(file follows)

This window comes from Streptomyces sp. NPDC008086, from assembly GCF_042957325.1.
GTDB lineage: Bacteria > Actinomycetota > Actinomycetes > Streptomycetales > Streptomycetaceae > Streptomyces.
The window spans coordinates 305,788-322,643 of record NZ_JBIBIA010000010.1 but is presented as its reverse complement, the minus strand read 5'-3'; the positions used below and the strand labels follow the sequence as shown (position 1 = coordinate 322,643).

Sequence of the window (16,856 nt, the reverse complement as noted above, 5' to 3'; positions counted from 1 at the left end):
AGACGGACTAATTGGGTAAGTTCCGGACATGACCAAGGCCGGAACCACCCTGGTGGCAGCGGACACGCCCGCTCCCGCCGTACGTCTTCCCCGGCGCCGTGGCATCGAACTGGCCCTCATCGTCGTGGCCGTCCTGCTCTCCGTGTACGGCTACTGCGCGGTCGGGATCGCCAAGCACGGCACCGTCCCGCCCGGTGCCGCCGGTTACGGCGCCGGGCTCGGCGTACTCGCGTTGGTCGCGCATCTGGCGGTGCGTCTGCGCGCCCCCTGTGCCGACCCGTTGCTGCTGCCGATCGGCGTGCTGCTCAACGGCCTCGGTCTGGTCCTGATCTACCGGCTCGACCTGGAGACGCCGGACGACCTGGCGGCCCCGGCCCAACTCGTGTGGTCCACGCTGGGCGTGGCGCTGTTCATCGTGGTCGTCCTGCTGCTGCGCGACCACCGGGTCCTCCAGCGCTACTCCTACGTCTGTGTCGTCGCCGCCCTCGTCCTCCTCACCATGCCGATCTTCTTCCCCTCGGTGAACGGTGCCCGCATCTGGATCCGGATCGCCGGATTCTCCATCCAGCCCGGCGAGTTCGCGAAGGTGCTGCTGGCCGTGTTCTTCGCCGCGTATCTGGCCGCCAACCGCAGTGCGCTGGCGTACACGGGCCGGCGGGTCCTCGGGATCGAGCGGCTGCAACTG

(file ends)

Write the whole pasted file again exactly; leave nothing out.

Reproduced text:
This window comes from Streptomyces sp. NPDC008086, from assembly GCF_042957325.1.
GTDB lineage: Bacteria > Actinomycetota > Actinomycetes > Streptomycetales > Streptomycetaceae > Streptomyces.
The window spans coordinates 305,788-322,643 of record NZ_JBIBIA010000010.1 but is presented as its reverse complement, the minus strand read 5'-3'; the positions used below and the strand labels follow the sequence as shown (position 1 = coordinate 322,643).

Sequence of the window (16,856 nt, the reverse complement as noted above, 5' to 3'; positions counted from 1 at the left end):
AGACGGACTAATTGGGTAAGTTCCGGACATGACCAAGGCCGGAACCACCCTGGTGGCAGCGGACACGCCCGCTCCCGCCGTACGTCTTCCCCGGCGCCGTGGCATCGAACTGGCCCTCATCGTCGTGGCCGTCCTGCTCTCCGTGTACGGCTACTGCGCGGTCGGGATCGCCAAGCACGGCACCGTCCCGCCCGGTGCCGCCGGTTACGGCGCCGGGCTCGGCGTACTCGCGTTGGTCGCGCATCTGGCGGTGCGTCTGCGCGCCCCCTGTGCCGACCCGTTGCTGCTGCCGATCGGCGTGCTGCTCAACGGCCTCGGTCTGGTCCTGATCTACCGGCTCGACCTGGAGACGCCGGACGACCTGGCGGCCCCGGCCCAACTCGTGTGGTCCACGCTGGGCGTGGCGCTGTTCATCGTGGTCGTCCTGCTGCTGCGCGACCACCGGGTCCTCCAGCGCTACTCCTACGTCTGTGTCGTCGCCGCCCTCGTCCTCCTCACCATGCCGATCTTCTTCCCCTCGGTGAACGGTGCCCGCATCTGGATCCGGATCGCCGGATTCTCCATCCAGCCCGGCGAGTTCGCGAAGGTGCTGCTGGCCGTGTTCTTCGCCGCGTATCTGGCCGCCAACCGCAGTGCGCTGGCGTACACGGGCCGGCGGGTCCTCGGGATCGAGCGGCTGCAACTG